FIGURE 1
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Figure 1. Process flow diagram showing Extractive Ammonia (EA) and ammonia fiber expansion (AFEX) pretreatment and sugar conversion. Here, (A) reactor diagram of AFEX pretreatment, (B) reactor diagram of EA pretreatment, (C) glucan conversion of AFEX/EA pretreated CS, and (D) effect of sugar conversion as a function of lignin removal.

FIGURE 2
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Figure 2. Structure change of cellulose after ammonia treatment. Here, (A) represent glucose gain packing in two different allomorphs of cellulose I (CI) and cellulose III (CIII) and (B) powder X-ray diffraction of CI, CIII, untreated corn stover (UT-CS), AFEX treated corn stover (AFEX-CS) and Extractive ammonia treated corn stover (EA-CS). Crystallinity of cellulose changes from CI to CIII in the case of EA-CS, while, AFEX-CS still have CI similar to UT-CS.

FIGURE 3
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Figure 3. Pictures of untreated (A) and EA pretreated (B) of corn stover stems along with their scanning electron microscopy (SEM) images. SEM revealed no perceptible modification of cell walls, except distorted cell structures were observed after pretreatment. Bar = 1 cm inlets and 100 μm for SEM images.

FIGURE 4
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Figure 4. Transmission electron microscopy images of untreated (A) and EA pretreated (B–D) of corn stover stems images. TEM images showed that primary walls (PW) were severely affected after pretreatment. Secondary walls (SW) remained more resistant to EA pretreatment. Delamination and kinking in the primary walls were observed. Cell walls lost their integrity and empty spaces can be seen in the wall. Bar = 2 μm in all images. Sections were post-stained with uranyl acetate, and potassium permanganate (selectively stains lignin).

FIGURE 5
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Figure 5. Imaging studies on untreated and ammonia treated corn stover cell walls. Here, (I) lignin staining indicates changes in the wall. Safranin stains lignin that is more concentrated in the vascular bundle in the untreated corn stover samples compared to more uniform distribution and less staining after EA pretreated samples. Parenchyma (p), phloem (ph), schlerenchyma (sc), vessel (v); (II) immunofluorescent labeling of untreated (A, B, C) and EA pretreated (D, E, F) of corn stover stems images by using xylan-directed antibodies. CCRC-M154 (in A and D) recognizes arobinoxylans. CCRC-M140 (in B and E) recognizes long stretches (DP >4) of xylan backbone. CCRC-M144 (in C and F) recognizes 4-O-methyl glucoronoxylans. Bar in A equals to 100 micron and applies to all images; and (III) immunofluorescent labeling of untreated (A, B, C) and EA pretreated (D, E, F) of corn stover stems images by using xyloglucan and pectin-directed antibodies. CCRC-M88 (in A and D) recognizes non-fucosylated xyloglucans. CCRC-M14 (in B and E) recognizes RG-I backbone. CCRC-M38 (in C and F) recognizes HG backbone. Bar in A equals to 100 micron and applies to all images.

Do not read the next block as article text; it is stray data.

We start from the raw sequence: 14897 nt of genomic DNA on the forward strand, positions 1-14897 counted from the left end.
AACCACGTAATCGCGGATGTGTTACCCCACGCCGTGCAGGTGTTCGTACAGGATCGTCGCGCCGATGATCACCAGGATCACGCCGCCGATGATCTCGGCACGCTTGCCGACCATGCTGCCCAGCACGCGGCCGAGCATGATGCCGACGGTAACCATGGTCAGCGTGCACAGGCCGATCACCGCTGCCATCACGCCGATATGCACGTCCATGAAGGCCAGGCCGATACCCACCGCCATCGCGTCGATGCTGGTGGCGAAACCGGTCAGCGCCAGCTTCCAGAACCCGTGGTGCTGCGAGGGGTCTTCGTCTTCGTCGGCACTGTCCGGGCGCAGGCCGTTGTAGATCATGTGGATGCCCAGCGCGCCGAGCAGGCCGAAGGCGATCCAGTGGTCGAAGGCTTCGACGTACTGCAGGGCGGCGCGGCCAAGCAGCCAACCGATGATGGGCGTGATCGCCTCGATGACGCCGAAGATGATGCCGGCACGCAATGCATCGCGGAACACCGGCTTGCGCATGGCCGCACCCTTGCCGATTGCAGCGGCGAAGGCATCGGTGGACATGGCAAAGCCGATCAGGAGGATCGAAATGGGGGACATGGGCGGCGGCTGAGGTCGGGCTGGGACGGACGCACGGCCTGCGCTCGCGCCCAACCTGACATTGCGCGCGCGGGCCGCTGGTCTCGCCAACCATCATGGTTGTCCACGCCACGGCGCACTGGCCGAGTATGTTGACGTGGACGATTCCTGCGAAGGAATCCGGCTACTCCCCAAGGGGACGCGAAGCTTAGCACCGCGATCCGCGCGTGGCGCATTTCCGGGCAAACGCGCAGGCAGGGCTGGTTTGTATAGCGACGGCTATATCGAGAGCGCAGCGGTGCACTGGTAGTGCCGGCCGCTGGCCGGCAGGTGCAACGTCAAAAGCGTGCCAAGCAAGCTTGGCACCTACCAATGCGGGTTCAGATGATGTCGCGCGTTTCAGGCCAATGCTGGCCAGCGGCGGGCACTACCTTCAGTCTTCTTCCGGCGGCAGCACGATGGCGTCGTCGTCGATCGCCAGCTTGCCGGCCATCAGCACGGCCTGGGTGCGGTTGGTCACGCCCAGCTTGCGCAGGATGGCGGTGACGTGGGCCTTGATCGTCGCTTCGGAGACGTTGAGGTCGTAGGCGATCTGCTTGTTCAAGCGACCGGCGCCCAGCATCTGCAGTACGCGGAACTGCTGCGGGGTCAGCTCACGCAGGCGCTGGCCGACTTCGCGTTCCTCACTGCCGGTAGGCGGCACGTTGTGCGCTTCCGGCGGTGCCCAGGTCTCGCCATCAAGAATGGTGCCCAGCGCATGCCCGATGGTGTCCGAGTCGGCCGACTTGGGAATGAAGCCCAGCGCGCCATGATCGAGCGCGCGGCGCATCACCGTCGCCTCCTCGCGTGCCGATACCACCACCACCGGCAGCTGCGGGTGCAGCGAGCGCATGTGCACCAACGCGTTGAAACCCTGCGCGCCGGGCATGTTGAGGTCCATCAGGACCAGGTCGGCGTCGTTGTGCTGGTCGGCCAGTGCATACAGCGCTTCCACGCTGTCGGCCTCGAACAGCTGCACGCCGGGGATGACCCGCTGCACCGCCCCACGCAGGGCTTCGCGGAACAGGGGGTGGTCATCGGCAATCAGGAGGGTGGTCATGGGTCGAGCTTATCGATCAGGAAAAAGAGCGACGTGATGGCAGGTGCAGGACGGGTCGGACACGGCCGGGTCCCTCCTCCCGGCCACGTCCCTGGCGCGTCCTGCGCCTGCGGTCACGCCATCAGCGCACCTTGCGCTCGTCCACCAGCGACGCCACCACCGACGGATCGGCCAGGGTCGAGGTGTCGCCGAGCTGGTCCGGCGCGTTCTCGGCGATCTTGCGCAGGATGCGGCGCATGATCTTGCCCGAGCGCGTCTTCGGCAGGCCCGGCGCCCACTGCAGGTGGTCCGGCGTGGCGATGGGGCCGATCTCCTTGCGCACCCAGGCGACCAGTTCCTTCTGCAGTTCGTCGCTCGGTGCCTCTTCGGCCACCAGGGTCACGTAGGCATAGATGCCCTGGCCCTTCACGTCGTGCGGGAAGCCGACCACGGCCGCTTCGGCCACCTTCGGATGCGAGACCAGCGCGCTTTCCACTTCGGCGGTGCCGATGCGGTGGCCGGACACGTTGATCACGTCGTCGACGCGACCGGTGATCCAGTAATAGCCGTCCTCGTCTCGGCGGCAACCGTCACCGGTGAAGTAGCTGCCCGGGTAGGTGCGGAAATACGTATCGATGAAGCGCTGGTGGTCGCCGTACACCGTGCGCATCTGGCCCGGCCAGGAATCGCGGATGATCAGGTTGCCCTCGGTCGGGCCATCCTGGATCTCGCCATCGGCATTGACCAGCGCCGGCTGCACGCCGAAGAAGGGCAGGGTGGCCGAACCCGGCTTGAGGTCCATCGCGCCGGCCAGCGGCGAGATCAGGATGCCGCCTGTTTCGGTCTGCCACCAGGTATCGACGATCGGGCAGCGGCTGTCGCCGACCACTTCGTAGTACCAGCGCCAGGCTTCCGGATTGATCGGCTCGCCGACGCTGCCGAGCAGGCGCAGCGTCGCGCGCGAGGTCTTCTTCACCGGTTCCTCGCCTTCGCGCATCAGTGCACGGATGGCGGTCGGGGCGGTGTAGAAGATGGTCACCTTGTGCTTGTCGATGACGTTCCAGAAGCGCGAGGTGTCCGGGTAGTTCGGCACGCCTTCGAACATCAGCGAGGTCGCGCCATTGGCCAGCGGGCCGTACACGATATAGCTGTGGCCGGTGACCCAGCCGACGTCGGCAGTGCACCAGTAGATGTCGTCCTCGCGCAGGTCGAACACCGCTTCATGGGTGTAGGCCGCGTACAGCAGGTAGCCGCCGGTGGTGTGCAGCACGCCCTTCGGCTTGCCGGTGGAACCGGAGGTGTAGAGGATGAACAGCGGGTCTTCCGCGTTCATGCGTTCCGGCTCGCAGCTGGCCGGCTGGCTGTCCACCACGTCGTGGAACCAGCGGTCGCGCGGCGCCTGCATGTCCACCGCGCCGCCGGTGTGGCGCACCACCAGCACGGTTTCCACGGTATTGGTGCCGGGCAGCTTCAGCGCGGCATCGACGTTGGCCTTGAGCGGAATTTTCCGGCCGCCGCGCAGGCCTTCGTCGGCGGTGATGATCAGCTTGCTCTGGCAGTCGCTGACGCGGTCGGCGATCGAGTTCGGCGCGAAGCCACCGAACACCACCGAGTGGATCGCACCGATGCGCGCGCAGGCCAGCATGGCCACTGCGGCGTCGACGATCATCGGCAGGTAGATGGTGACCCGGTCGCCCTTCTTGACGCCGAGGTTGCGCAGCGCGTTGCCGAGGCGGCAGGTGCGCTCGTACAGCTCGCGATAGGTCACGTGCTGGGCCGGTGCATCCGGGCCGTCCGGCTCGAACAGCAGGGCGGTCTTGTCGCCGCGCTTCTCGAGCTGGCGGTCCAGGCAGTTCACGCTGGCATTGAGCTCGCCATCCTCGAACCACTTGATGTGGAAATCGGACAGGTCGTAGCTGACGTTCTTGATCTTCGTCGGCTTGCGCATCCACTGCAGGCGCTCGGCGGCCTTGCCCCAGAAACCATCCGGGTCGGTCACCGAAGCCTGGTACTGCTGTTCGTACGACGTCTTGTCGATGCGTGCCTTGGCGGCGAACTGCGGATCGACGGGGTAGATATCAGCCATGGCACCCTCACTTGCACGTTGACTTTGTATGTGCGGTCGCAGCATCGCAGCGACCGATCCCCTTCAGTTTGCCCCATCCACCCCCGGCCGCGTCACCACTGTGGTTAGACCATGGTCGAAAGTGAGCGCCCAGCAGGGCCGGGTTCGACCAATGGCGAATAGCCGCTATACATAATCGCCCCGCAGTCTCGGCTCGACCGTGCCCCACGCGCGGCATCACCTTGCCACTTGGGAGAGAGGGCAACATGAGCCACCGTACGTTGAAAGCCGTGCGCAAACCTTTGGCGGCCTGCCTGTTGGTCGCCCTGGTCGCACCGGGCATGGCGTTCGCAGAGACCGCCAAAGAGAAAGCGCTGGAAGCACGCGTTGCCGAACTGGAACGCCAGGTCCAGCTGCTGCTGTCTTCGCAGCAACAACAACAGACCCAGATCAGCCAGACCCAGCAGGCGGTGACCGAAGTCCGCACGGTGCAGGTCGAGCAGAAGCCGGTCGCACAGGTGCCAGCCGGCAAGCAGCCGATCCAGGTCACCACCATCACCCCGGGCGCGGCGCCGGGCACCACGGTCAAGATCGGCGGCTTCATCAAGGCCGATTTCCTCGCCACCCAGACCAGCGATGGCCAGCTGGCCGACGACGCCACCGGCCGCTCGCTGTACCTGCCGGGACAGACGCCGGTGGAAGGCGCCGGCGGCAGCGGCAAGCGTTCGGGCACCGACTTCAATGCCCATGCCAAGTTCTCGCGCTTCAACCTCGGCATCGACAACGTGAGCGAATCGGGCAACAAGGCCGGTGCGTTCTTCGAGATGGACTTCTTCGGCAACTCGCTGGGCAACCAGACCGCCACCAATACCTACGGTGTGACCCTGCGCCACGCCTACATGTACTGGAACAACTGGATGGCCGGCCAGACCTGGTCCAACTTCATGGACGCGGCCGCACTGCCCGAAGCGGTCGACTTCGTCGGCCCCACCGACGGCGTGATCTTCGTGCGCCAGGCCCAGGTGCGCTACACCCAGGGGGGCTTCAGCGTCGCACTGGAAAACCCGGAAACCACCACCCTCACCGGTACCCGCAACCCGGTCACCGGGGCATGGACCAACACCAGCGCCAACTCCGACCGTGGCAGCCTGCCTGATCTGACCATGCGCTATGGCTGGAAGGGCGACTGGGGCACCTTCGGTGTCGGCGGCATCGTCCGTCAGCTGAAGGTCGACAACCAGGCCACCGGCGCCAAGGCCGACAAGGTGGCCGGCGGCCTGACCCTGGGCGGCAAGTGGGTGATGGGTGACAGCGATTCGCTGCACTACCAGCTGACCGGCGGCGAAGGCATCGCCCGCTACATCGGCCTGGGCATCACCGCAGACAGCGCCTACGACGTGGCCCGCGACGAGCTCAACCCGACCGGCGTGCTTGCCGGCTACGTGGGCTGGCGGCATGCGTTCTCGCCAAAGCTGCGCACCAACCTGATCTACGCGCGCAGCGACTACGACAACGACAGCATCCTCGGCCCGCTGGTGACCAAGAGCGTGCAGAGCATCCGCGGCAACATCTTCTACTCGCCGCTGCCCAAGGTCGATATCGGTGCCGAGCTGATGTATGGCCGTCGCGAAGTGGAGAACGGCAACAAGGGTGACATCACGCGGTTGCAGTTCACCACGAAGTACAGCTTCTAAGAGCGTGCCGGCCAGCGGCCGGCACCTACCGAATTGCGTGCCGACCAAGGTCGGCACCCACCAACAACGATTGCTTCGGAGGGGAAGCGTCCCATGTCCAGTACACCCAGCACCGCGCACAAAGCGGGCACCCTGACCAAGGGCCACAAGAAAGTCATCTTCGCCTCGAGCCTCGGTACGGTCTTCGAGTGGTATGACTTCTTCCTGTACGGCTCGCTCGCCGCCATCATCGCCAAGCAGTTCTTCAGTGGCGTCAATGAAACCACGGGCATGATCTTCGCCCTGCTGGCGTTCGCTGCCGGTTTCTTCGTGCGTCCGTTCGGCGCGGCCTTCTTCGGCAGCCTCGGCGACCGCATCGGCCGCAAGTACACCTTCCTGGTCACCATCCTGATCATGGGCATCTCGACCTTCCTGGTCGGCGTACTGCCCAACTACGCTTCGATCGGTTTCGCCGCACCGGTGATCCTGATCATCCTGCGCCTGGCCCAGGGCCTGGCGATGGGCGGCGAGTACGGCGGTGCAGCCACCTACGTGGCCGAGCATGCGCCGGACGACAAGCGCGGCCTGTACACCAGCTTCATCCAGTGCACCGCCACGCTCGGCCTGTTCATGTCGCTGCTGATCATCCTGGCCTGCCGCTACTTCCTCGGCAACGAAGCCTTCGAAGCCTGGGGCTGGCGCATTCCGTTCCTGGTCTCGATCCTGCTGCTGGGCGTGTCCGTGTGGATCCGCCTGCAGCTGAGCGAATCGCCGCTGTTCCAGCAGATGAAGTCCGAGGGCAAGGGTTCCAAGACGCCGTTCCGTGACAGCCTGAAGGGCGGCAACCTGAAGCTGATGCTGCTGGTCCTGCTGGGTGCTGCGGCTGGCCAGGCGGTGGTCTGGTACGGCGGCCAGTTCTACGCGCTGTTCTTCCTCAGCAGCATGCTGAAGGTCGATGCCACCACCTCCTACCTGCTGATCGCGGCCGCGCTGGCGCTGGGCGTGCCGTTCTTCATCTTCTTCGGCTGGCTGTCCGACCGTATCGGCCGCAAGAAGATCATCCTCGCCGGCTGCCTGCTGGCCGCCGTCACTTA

Varying EA pretreatment conditions (temperature, NH3:BM, and residence time) resulted in different amount of lignin removal from corn stover and different amount of CIII formation [Unreported results]. In general we found that higher the pretreatment conditions higher the lignin solubilization and removal after EA pretreatment. A full quadratic response surface analysis using regression equations were used to predict the responses of the various effects as a function of the pretreatment conditions within the boundaries set by the experimental design and reported in our previous manuscript (da Costa Sousa et al., 2016a). For this work, we plotted the effect of varying lignin removal on the EA pretreatment and its effect on glucan conversion to demonstrate the recalcitrant nature of lignin and its role in enzyme inhibition (Figure 1D). We found a reasonable correlation (R2 = 0.76) between lignin removal and sugar conversion. In other words, higher the lignin removal higher the glucan conversion was observed.

Understanding Cell Wall Ultrastructure Using Glycome Profiling

Glycome Profiling is a moderate to high-throughput method for obtaining a comprehensive picture of the glycan epitope composition of a cell wall/biomass sample and some information about how tightly those epitopes are bound into the wall (Pattathil et al., 2012). In this study, glycome profiling on untreated and pretreated corn stover samples were conducted in order to understand the fate of most major non-cellulosic cell wall glycans when subjected to pretreatment conditions. Also, through these analyses, we wanted to compare and correlate the changes in composition and extractabilities of non-cellulosic glycan epitopes among AFEX and EA pretreated samples. Supplemental Figure S1 shows the data of the overall glycome profiles on untreated, AFEX and EA pretreated samples. In order to systematically understand those results, we split the entire glycome profiling data into four parts pertaining to, (i) xyloglucans, (ii) unsubstituted/substituted xylans, (iii) pectic-backbone, and (iv) pectic-arabinogalactan components. The following sections will discuss those four parts individually.